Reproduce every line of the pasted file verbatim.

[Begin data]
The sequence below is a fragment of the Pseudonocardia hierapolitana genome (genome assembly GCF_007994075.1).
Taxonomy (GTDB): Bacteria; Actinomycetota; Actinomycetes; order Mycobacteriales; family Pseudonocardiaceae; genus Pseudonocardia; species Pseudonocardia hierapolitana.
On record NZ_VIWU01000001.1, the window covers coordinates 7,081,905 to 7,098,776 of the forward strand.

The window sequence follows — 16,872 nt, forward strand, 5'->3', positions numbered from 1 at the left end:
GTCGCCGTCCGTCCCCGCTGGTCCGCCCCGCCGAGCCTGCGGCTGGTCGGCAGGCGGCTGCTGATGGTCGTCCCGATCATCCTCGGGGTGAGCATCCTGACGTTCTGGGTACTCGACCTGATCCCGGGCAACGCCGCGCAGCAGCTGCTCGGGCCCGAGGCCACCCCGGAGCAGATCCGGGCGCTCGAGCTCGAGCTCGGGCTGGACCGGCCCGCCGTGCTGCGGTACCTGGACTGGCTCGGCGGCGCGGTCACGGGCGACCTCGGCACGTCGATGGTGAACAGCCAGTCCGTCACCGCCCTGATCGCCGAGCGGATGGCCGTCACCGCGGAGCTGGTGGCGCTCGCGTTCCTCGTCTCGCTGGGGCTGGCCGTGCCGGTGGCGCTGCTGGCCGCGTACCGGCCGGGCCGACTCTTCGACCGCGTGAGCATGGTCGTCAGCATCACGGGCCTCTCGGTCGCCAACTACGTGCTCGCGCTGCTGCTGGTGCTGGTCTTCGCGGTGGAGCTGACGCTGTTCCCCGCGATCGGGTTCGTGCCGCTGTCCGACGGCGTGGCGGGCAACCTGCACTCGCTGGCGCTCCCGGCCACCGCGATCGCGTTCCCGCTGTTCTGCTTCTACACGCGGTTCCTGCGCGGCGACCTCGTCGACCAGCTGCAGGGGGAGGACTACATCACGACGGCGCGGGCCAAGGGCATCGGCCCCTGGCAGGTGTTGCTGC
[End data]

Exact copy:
The sequence below is a fragment of the Pseudonocardia hierapolitana genome (genome assembly GCF_007994075.1).
Taxonomy (GTDB): Bacteria; Actinomycetota; Actinomycetes; order Mycobacteriales; family Pseudonocardiaceae; genus Pseudonocardia; species Pseudonocardia hierapolitana.
On record NZ_VIWU01000001.1, the window covers coordinates 7,081,905 to 7,098,776 of the forward strand.

The window sequence follows — 16,872 nt, forward strand, 5'->3', positions numbered from 1 at the left end:
GTCGCCGTCCGTCCCCGCTGGTCCGCCCCGCCGAGCCTGCGGCTGGTCGGCAGGCGGCTGCTGATGGTCGTCCCGATCATCCTCGGGGTGAGCATCCTGACGTTCTGGGTACTCGACCTGATCCCGGGCAACGCCGCGCAGCAGCTGCTCGGGCCCGAGGCCACCCCGGAGCAGATCCGGGCGCTCGAGCTCGAGCTCGGGCTGGACCGGCCCGCCGTGCTGCGGTACCTGGACTGGCTCGGCGGCGCGGTCACGGGCGACCTCGGCACGTCGATGGTGAACAGCCAGTCCGTCACCGCCCTGATCGCCGAGCGGATGGCCGTCACCGCGGAGCTGGTGGCGCTCGCGTTCCTCGTCTCGCTGGGGCTGGCCGTGCCGGTGGCGCTGCTGGCCGCGTACCGGCCGGGCCGACTCTTCGACCGCGTGAGCATGGTCGTCAGCATCACGGGCCTCTCGGTCGCCAACTACGTGCTCGCGCTGCTGCTGGTGCTGGTCTTCGCGGTGGAGCTGACGCTGTTCCCCGCGATCGGGTTCGTGCCGCTGTCCGACGGCGTGGCGGGCAACCTGCACTCGCTGGCGCTCCCGGCCACCGCGATCGCGTTCCCGCTGTTCTGCTTCTACACGCGGTTCCTGCGCGGCGACCTCGTCGACCAGCTGCAGGGGGAGGACTACATCACGACGGCGCGGGCCAAGGGCATCGGCCCCTGGCAGGTGTTGCTGC